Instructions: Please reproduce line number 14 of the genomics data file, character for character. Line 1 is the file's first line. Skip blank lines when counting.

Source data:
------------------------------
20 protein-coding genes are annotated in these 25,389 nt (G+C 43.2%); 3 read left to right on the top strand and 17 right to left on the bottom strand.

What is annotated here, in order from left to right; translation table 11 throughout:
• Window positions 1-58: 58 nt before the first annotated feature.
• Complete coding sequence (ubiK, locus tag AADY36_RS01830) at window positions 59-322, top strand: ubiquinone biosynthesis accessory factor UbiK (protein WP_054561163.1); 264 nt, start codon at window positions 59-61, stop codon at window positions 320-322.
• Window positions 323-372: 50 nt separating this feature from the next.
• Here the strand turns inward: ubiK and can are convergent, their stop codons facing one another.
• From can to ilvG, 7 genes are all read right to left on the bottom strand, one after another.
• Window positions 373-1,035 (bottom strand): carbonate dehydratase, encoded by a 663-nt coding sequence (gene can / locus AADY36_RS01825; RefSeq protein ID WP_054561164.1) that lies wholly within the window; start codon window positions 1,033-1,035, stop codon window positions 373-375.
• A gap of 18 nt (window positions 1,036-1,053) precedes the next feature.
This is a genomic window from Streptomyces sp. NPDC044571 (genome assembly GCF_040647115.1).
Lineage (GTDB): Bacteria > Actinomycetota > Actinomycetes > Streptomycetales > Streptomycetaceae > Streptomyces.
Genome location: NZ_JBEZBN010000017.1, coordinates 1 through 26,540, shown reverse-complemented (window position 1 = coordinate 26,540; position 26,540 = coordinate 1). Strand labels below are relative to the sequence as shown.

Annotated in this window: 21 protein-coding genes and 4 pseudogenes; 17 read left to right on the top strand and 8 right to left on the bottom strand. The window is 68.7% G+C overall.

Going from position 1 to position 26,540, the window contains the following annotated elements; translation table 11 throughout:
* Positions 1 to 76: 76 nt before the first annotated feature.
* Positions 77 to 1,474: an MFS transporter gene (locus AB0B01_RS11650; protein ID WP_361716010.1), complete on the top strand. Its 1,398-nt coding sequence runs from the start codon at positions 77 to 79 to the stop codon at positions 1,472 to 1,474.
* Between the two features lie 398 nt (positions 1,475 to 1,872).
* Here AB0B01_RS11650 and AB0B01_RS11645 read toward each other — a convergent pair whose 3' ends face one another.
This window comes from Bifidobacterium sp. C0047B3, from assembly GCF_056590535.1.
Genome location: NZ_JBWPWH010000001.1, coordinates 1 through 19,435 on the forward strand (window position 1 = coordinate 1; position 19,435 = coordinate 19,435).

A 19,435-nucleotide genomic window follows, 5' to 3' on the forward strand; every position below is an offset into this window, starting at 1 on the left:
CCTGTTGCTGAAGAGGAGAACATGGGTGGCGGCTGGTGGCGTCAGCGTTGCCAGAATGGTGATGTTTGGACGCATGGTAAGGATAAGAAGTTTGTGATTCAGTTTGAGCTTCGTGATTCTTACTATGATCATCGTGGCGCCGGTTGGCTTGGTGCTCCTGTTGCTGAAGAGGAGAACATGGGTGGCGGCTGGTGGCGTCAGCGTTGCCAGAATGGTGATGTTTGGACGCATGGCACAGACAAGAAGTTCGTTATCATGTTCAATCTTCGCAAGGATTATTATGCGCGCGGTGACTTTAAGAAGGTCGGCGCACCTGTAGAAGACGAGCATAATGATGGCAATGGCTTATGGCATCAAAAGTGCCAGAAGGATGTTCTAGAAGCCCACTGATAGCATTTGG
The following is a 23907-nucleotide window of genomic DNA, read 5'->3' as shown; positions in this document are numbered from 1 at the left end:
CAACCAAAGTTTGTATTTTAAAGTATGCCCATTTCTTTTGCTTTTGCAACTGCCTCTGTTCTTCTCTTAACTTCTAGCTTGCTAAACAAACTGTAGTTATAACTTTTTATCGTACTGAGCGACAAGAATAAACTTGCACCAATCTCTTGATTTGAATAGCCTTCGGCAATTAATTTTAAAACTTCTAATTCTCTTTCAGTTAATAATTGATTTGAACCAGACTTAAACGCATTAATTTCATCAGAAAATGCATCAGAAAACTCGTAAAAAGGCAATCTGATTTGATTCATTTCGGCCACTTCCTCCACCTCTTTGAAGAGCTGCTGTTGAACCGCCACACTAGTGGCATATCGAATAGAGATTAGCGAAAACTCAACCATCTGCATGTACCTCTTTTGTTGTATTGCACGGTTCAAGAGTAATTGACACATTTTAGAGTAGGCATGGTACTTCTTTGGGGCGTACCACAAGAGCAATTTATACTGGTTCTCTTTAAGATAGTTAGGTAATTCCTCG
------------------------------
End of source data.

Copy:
Going from position 1 to position 26,540, the window contains the following annotated elements; translation table 11 throughout: